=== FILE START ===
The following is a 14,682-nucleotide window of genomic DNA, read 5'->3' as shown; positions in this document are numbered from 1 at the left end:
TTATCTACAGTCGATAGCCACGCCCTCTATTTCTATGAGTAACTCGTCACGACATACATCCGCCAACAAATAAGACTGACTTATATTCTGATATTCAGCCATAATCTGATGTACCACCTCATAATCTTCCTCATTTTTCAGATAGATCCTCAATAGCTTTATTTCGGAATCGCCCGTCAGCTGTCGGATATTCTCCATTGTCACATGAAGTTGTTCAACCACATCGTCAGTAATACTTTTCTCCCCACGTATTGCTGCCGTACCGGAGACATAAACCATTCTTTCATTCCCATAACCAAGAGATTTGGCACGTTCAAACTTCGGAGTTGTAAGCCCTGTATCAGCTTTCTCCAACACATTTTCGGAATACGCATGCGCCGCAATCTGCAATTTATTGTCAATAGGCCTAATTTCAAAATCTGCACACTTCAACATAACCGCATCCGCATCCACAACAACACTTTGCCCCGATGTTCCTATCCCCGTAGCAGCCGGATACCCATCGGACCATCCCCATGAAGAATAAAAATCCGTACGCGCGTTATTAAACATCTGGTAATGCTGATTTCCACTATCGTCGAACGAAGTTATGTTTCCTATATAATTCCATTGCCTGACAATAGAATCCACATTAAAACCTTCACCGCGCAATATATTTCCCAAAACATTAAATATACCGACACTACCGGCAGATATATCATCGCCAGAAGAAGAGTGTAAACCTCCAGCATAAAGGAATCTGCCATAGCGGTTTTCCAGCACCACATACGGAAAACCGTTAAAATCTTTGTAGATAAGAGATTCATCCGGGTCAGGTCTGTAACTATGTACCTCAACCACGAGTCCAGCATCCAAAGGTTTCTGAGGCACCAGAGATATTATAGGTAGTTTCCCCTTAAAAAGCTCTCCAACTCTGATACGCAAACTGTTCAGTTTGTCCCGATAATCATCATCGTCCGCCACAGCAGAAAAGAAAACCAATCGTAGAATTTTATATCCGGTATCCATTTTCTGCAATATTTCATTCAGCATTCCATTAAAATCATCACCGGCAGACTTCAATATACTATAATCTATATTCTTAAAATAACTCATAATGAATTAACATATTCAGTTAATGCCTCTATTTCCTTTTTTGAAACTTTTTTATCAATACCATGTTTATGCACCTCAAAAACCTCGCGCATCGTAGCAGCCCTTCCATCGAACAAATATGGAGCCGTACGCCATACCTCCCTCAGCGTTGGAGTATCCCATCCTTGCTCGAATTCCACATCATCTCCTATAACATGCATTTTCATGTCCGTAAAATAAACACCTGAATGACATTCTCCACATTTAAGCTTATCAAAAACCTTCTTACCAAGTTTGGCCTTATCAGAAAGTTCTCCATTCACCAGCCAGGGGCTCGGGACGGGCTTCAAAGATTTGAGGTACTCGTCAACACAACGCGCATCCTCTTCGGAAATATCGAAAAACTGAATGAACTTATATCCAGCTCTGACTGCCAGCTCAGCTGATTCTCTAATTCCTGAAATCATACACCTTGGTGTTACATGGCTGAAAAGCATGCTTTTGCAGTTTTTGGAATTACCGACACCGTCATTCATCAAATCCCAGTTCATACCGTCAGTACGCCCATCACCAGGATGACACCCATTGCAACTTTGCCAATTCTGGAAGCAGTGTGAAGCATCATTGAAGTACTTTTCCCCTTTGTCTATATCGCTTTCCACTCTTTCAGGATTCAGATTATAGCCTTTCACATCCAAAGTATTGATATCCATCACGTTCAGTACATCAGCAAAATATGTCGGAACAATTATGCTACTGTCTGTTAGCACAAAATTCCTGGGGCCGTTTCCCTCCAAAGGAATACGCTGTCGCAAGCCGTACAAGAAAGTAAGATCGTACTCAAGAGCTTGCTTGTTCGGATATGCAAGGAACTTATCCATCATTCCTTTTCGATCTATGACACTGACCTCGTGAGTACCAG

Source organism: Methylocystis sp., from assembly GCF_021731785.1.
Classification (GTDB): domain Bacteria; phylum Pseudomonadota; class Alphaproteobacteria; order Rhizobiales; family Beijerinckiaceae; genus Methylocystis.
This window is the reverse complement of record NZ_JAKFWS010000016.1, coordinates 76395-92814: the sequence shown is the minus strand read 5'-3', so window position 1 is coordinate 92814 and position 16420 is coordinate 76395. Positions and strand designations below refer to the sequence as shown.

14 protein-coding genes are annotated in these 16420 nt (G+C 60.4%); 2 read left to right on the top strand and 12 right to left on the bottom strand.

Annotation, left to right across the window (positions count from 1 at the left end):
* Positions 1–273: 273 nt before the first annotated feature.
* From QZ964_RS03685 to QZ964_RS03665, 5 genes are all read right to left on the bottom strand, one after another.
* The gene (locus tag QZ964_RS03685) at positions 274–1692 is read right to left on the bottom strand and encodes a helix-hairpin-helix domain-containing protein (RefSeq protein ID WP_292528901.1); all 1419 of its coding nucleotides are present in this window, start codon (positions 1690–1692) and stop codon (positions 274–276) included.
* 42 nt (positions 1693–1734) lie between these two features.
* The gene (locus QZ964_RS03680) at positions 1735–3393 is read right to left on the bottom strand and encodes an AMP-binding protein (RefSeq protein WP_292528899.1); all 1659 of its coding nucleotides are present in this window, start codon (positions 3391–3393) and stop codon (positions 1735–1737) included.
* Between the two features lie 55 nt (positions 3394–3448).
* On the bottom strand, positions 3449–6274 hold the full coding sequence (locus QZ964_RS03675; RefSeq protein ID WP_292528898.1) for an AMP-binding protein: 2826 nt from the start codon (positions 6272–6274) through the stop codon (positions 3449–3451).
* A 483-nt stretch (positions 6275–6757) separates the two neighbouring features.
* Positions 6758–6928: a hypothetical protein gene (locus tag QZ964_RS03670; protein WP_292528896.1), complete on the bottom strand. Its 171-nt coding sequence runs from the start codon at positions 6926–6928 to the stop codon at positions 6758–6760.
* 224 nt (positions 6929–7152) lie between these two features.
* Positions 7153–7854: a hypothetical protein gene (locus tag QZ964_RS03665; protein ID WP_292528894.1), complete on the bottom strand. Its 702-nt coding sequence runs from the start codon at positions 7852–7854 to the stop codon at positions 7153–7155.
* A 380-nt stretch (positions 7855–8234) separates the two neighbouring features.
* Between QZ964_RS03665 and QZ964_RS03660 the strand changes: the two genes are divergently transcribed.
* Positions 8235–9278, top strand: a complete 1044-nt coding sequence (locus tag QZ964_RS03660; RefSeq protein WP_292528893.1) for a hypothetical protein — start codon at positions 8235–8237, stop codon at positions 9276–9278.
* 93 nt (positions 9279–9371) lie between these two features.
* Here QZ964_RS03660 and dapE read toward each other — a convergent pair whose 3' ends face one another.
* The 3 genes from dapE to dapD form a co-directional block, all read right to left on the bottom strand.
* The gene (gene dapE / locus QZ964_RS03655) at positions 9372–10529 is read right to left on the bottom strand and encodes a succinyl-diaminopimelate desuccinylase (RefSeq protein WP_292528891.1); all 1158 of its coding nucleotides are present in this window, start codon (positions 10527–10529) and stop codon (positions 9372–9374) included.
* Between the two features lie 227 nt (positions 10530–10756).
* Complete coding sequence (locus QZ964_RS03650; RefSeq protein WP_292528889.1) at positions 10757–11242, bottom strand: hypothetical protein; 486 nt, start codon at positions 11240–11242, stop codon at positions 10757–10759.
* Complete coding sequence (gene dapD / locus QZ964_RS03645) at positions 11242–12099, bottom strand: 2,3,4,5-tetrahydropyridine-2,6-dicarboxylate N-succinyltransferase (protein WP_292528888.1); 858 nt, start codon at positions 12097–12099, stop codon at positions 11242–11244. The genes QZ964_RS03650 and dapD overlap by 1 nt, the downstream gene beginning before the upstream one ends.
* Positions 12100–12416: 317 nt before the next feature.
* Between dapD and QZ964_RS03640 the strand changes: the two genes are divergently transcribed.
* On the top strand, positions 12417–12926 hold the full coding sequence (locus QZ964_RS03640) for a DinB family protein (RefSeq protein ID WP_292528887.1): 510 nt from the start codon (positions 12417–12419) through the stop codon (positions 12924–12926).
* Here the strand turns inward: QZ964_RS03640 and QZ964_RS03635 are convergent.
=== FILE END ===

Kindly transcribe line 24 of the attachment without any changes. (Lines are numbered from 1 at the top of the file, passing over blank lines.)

* The 3 genes from dapE to dapD form a co-directional block, all read right to left on the bottom strand.